Co-Management: The slow migration from local to cloud

**DISCLOSURE: While I am contracted to Microsoft Corporation, I am not an employee. The articles that I write are not meant to represent the company, nor are they meant to represent me as an employee or spokesman for the company. As has always been the case, all articles on this website represent me and nobody else.

MECMFor years, organization have relied on on-premises solutions such as MECM Microsoft Endpoint Configuration Manager (Previously System Center Configuration Manager, Previously Systems Management Server) to manage their client devices. It has always worked well, but it has also always relied on connectivity to the corporate network to work.

As our workforces are more and more remote – this was the trend even before the Coronapocalypse – we have needed to look for a better solution. Yes, remote machines can still connect to the network using a virtual private network (VPN), and a Cloud Management Gateway (CMG) will provide remote device management even when users are outside the corporate network. These solutions are bandwidth-intensive, but they are ways to allow us to extend the life of a technology that we have gotten comfortable with over the years.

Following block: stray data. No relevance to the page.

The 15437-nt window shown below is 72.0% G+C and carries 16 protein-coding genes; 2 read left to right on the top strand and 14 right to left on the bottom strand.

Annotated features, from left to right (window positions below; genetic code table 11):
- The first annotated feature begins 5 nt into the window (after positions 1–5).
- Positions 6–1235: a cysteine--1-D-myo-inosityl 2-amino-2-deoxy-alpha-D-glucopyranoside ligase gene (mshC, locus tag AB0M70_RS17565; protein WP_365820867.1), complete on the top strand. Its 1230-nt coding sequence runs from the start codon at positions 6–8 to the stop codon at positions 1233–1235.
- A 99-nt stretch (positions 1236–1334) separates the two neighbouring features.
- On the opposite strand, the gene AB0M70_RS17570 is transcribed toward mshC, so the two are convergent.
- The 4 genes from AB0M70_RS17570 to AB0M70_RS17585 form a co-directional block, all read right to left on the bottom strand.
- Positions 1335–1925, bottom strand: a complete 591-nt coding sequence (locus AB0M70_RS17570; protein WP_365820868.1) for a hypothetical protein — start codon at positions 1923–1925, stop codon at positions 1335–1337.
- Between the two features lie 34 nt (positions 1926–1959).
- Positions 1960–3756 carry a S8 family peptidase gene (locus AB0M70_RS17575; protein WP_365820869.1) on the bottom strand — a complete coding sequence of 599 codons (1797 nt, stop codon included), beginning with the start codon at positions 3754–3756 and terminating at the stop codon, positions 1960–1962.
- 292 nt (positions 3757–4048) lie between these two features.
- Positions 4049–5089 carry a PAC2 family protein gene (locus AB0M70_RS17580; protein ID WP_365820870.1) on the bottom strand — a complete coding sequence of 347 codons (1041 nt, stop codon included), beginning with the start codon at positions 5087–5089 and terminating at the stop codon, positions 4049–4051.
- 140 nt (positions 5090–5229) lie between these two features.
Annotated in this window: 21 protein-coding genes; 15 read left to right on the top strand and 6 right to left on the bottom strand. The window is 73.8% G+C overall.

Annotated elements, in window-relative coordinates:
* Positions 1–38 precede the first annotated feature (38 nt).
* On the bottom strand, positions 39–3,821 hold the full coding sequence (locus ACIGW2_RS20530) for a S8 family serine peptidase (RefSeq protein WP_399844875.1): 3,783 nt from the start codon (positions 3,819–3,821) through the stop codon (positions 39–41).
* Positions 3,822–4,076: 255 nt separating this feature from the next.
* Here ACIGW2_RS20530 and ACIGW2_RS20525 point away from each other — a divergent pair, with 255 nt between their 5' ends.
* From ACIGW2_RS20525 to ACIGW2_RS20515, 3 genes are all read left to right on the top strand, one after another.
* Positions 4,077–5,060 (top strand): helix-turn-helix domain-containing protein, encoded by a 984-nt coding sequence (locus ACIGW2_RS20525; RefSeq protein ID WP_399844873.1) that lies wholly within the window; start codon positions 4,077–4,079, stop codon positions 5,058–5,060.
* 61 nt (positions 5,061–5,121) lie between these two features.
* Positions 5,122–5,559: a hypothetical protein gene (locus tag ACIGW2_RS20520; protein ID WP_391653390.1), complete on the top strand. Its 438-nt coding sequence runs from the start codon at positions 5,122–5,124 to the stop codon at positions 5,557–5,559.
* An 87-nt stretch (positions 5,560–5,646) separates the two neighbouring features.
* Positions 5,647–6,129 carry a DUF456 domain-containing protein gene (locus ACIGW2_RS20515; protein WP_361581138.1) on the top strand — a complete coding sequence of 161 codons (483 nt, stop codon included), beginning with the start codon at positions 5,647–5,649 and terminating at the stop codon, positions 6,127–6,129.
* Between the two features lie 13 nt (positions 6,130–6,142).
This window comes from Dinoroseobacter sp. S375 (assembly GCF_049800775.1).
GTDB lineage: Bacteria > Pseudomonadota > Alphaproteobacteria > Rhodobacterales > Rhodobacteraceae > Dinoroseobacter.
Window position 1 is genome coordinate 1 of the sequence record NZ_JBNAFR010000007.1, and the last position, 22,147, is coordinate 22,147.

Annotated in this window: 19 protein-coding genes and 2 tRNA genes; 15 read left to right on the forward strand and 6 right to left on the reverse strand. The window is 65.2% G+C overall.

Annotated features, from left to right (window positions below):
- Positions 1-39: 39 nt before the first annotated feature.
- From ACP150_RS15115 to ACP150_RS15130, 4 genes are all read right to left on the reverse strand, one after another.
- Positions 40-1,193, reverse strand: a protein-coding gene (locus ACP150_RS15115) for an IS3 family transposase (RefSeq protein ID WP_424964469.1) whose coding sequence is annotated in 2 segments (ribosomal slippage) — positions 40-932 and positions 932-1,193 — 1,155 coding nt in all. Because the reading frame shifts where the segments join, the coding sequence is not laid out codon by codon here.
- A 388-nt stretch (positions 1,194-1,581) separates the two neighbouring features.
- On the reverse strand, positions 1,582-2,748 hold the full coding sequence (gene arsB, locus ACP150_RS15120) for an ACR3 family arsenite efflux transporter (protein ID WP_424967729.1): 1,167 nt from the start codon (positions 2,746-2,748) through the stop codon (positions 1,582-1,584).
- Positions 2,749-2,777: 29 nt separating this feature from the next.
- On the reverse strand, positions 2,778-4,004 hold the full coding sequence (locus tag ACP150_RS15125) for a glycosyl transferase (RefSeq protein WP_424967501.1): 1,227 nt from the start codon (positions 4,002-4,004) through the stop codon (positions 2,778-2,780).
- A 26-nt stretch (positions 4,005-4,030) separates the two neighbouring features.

IntuneI have been saying for a decade that Microsoft Intune (now part of Microsoft Endpoint Management) is SCCM in the cloud. If you don’t believe me, check out this CIAOPS podcast from 2013. Of course, at the time I felt that Intune would be a better solution for small and mid-sized clients, and that SCCM would continue to dominate the Enterprise space. Now that Intune has matured to where we are, that is no longer my opinion, and we are going to see more and more enterprise customers migrating to the cloud management solution that is MEM and Intune.

Of course, you likely are not going to want to rip and replace your entire management suite in one go. This will take time and testing. The interim phase between MECM and MEM is, not surprisingly, a marriage of the two. Co-management allows you to control manage of your workloads from MECM, and others from MEM. It can be a gradual process, with piloting programs for each workload, including: